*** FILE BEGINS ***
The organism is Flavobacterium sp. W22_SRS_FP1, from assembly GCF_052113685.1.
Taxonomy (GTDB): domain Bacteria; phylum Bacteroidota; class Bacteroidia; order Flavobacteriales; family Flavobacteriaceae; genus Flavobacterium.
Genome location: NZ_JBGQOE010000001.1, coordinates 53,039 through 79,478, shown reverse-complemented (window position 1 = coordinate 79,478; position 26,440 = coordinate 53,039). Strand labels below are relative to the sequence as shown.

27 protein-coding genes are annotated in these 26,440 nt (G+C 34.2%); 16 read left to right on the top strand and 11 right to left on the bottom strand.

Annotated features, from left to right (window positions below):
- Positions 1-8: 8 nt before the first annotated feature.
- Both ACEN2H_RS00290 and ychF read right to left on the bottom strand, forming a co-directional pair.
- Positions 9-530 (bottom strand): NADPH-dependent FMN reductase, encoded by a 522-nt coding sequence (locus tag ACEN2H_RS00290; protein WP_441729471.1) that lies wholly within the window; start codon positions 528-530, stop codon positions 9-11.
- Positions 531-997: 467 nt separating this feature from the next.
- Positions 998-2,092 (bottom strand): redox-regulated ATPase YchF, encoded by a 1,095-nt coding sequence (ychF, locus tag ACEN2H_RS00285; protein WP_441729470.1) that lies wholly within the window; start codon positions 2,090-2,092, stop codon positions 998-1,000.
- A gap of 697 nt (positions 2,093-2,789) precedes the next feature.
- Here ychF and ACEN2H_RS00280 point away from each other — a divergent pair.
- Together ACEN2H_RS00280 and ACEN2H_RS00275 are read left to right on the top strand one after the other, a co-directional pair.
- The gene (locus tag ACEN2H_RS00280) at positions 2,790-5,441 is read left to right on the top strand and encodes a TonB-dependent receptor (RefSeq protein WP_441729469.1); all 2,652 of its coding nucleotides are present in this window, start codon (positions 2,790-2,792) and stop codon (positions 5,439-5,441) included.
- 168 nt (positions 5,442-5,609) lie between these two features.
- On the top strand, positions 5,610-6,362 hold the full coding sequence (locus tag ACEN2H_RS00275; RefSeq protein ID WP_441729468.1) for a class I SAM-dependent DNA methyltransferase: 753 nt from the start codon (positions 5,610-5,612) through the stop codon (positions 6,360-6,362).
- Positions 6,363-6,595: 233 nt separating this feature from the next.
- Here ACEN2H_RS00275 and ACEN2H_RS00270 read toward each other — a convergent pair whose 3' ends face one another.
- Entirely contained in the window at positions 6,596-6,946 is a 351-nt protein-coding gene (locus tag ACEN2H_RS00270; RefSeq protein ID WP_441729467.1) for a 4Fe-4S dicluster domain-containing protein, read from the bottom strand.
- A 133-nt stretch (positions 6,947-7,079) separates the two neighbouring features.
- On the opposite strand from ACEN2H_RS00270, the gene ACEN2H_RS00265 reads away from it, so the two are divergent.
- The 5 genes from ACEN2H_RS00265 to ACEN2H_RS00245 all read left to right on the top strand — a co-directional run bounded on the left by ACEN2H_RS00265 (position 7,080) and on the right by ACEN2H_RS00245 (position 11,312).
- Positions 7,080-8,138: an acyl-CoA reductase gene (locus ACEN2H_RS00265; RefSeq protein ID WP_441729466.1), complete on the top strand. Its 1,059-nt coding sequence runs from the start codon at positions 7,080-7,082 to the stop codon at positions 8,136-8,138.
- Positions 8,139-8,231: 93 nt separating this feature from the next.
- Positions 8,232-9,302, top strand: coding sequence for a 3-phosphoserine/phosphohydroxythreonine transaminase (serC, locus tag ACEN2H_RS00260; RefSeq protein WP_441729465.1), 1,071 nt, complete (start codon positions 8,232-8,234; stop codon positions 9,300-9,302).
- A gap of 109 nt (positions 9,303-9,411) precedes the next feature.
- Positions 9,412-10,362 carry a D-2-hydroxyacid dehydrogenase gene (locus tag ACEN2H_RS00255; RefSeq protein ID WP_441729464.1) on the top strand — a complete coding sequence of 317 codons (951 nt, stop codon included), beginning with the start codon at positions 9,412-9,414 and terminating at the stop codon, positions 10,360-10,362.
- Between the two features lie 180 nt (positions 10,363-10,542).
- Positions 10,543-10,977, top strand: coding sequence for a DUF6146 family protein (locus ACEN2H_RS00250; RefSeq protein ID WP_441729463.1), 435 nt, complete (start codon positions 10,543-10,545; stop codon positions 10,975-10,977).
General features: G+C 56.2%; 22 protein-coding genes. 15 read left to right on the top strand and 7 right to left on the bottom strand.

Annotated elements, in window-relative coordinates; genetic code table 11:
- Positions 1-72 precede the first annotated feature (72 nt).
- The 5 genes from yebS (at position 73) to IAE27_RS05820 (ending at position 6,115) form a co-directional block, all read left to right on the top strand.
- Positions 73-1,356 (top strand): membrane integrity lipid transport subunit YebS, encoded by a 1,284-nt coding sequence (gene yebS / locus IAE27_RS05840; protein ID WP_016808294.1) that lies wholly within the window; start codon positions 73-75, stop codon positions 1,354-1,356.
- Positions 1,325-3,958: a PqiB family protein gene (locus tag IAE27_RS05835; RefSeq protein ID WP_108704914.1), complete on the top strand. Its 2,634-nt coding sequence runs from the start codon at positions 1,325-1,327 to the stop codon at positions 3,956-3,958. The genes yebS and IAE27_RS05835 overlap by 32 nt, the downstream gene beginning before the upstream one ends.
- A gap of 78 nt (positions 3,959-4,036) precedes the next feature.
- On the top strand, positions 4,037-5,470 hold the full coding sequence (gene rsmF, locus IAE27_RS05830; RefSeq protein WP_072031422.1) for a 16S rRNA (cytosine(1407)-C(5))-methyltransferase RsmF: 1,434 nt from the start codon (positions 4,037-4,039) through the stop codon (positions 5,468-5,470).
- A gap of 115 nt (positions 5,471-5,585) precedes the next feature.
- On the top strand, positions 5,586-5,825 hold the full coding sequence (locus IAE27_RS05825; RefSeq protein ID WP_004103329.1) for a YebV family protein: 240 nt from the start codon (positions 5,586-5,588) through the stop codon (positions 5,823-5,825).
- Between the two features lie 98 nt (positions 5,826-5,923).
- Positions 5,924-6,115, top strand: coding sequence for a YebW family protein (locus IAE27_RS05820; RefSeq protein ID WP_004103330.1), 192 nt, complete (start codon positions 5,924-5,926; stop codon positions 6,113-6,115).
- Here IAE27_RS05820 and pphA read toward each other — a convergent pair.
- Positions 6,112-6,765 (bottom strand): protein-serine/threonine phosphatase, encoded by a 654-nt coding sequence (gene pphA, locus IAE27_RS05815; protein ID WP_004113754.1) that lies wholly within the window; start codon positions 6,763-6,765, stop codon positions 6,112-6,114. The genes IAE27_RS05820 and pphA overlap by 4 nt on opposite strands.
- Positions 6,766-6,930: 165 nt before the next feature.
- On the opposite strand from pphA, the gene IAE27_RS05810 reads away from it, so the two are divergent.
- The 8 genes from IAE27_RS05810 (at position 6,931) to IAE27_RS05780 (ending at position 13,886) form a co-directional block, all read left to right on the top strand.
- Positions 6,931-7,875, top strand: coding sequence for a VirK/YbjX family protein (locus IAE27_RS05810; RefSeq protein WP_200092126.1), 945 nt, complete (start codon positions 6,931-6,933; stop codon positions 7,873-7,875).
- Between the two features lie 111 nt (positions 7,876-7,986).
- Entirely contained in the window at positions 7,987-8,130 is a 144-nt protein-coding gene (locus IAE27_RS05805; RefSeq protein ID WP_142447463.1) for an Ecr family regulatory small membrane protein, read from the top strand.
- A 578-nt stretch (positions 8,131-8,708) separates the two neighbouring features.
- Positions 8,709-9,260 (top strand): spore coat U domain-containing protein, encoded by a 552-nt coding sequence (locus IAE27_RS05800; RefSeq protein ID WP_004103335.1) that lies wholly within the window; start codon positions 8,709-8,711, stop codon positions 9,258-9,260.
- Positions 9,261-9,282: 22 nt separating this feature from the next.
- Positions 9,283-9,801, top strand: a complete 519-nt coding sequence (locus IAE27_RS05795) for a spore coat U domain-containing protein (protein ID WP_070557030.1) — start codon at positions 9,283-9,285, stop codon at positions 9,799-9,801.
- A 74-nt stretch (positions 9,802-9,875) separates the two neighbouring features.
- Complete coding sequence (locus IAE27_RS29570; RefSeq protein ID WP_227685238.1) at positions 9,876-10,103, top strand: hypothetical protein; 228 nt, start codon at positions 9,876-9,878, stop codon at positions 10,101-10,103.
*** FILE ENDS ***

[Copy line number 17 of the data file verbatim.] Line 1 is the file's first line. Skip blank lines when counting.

- Positions 6,363-6,595: 233 nt separating this feature from the next.